Jonathan Savell M.D., Michael Gagnon M.D. Stanford Medical School Faculty Gina Trentacosti O.D., Jimmy Yip O.D. Caring for the Tri Valley Since 1975

xxÇxÊ7°Ê>ÃÊ*œÃˆÌ>ÃÊ Û`°Ê›Ó{äÊUÊ*i>Ã>˜Ìœ˜




Impressive lock. Impressive warranty. Remodeling Made Easy... Done Right! We love Milgard Tuscany’s SmartTouch™ lock with its sleek, low profile; so effortless to use it received an Arthritis Foundation® Ease-of-Use Commendation. And Milgard backs every window with an impressive Full Lifetime Warranty that includes glass breakage for as long as you own and reside in your home.

FREE Upgrade to Pureview Screens! Call today for a complementary in-home quote. Don’t forget to mention this ad for your free upgrade. 2677 Old 1st St. Livermore, CA 94550 License # 573470

925-449-5643 Pleasanton WeeklyÊUÊAugust 5, 2011ÊU Page 9

Community Pulse



A Sound Approach to Hearing Care Â&#x153;Ă&#x192;Ă&#x152;Ă&#x160;Â&#x2C6;Â&#x2DC;Ă&#x192;Ă&#x2022;Ă&#x20AC;>Â&#x2DC;ViĂ&#x160;VÂ&#x153;Â&#x201C;ÂŤ>Â&#x2DC;Â&#x2C6;iĂ&#x192;Ă&#x160;>VViÂŤĂ&#x152;i`] Â&#x2C6;Â&#x2DC;VÂ?Ă&#x2022;`Â&#x2C6;Â&#x2DC;}Ă&#x160;Â&#x201C;iÂ&#x201C;LiĂ&#x20AC;Ă&#x192;Ă&#x160;Â&#x153;vĂ&#x160;Â&#x2C6;Â?Â?Ă&#x160;*Â&#x2026;Ă&#x17E;Ă&#x192;Â&#x2C6;VÂ&#x2C6;>Â&#x2DC;Ă&#x192;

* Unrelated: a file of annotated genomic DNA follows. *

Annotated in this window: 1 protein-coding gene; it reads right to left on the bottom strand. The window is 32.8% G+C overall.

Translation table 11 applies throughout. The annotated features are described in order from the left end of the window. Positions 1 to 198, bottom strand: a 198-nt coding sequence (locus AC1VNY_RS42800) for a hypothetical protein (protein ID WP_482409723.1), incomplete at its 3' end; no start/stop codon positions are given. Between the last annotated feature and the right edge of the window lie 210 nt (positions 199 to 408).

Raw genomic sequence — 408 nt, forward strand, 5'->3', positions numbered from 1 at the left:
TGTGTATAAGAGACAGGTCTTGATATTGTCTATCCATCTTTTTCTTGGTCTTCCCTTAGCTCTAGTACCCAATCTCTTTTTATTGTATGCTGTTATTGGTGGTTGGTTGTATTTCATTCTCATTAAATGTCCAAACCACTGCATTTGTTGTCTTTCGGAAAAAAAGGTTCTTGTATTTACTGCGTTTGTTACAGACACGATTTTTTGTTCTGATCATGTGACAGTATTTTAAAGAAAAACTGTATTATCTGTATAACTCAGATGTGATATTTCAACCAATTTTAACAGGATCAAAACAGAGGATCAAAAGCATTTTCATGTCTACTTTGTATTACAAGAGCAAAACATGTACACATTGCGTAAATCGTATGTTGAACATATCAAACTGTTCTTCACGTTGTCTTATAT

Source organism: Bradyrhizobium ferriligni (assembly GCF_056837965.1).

POLICE BULLETIN Kenneth D. Billheimer, Au.D. Ă&#x2022;`Â&#x2C6;Â&#x153;Â?Â&#x153;}Â&#x2C6;Ă&#x192;Ă&#x152;Ă&#x160;UĂ&#x160;Â&#x2C6;ViÂ&#x2DC;Ă&#x192;i`Ă&#x160;i>Ă&#x20AC;Â&#x2C6;Â&#x2DC;}Ă&#x160;Â&#x2C6;`Ă&#x160;-ÂŤiVÂ&#x2C6;>Â?Â&#x2C6;Ă&#x192;Ă&#x152; Jacque Pedraza Â&#x2C6;ViÂ&#x2DC;Ă&#x192;i`Ă&#x160;i>Ă&#x20AC;Â&#x2C6;Â&#x2DC;}Ă&#x160;Â&#x2C6;`Ă&#x160;-ÂŤiVÂ&#x2C6;>Â?Â&#x2C6;Ă&#x192;Ă&#x152;

Two Locations to Serve You Livermore 925-960-0391 Pleasanton 925-484-3507 1524 Holmes, Ste. D 4460 Black Avenue, Ste. F Your local professionals, providing high-quality hearing health care to the Tri-Valley area since 1986.